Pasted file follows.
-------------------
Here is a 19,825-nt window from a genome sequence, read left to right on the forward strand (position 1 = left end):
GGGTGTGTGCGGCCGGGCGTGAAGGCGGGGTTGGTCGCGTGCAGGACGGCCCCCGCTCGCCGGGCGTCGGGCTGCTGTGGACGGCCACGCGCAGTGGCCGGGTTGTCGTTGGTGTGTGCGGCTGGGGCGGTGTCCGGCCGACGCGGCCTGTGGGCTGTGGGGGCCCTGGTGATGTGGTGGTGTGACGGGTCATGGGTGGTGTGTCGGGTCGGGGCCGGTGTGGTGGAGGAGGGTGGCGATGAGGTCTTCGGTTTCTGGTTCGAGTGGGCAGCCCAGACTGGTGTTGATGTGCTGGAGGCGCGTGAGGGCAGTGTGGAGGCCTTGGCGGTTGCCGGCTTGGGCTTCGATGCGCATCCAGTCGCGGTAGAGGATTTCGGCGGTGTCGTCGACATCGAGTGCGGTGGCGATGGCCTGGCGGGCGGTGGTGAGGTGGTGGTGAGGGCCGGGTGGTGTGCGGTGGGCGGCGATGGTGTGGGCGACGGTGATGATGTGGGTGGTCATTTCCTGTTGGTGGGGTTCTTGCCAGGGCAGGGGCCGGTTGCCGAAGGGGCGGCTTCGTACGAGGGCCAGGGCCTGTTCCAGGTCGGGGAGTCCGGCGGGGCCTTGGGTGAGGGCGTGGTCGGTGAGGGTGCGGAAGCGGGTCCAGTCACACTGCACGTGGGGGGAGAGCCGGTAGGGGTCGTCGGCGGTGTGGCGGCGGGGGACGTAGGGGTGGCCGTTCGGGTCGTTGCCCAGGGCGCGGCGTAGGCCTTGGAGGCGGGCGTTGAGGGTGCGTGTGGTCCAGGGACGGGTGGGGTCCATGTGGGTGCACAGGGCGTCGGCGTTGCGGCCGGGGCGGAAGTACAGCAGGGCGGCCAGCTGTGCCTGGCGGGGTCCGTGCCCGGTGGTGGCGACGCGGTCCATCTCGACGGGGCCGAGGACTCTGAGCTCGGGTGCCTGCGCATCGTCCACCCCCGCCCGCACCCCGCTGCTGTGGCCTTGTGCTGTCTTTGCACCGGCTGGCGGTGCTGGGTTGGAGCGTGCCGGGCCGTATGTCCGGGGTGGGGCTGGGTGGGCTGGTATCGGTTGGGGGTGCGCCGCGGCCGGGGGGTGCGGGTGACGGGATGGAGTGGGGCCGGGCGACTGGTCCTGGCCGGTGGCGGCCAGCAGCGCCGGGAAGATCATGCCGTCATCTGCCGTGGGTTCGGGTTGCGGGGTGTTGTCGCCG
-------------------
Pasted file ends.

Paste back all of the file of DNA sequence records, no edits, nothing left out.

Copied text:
Here is a 19,825-nt window from a genome sequence, read left to right on the forward strand (position 1 = left end):
GGGTGTGTGCGGCCGGGCGTGAAGGCGGGGTTGGTCGCGTGCAGGACGGCCCCCGCTCGCCGGGCGTCGGGCTGCTGTGGACGGCCACGCGCAGTGGCCGGGTTGTCGTTGGTGTGTGCGGCTGGGGCGGTGTCCGGCCGACGCGGCCTGTGGGCTGTGGGGGCCCTGGTGATGTGGTGGTGTGACGGGTCATGGGTGGTGTGTCGGGTCGGGGCCGGTGTGGTGGAGGAGGGTGGCGATGAGGTCTTCGGTTTCTGGTTCGAGTGGGCAGCCCAGACTGGTGTTGATGTGCTGGAGGCGCGTGAGGGCAGTGTGGAGGCCTTGGCGGTTGCCGGCTTGGGCTTCGATGCGCATCCAGTCGCGGTAGAGGATTTCGGCGGTGTCGTCGACATCGAGTGCGGTGGCGATGGCCTGGCGGGCGGTGGTGAGGTGGTGGTGAGGGCCGGGTGGTGTGCGGTGGGCGGCGATGGTGTGGGCGACGGTGATGATGTGGGTGGTCATTTCCTGTTGGTGGGGTTCTTGCCAGGGCAGGGGCCGGTTGCCGAAGGGGCGGCTTCGTACGAGGGCCAGGGCCTGTTCCAGGTCGGGGAGTCCGGCGGGGCCTTGGGTGAGGGCGTGGTCGGTGAGGGTGCGGAAGCGGGTCCAGTCACACTGCACGTGGGGGGAGAGCCGGTAGGGGTCGTCGGCGGTGTGGCGGCGGGGGACGTAGGGGTGGCCGTTCGGGTCGTTGCCCAGGGCGCGGCGTAGGCCTTGGAGGCGGGCGTTGAGGGTGCGTGTGGTCCAGGGACGGGTGGGGTCCATGTGGGTGCACAGGGCGTCGGCGTTGCGGCCGGGGCGGAAGTACAGCAGGGCGGCCAGCTGTGCCTGGCGGGGTCCGTGCCCGGTGGTGGCGACGCGGTCCATCTCGACGGGGCCGAGGACTCTGAGCTCGGGTGCCTGCGCATCGTCCACCCCCGCCCGCACCCCGCTGCTGTGGCCTTGTGCTGTCTTTGCACCGGCTGGCGGTGCTGGGTTGGAGCGTGCCGGGCCGTATGTCCGGGGTGGGGCTGGGTGGGCTGGTATCGGTTGGGGGTGCGCCGCGGCCGGGGGGTGCGGGTGACGGGATGGAGTGGGGCCGGGCGACTGGTCCTGGCCGGTGGCGGCCAGCAGCGCCGGGAAGATCATGCCGTCATCTGCCGTGGGTTCGGGTTGCGGGGTGTTGTCGCCG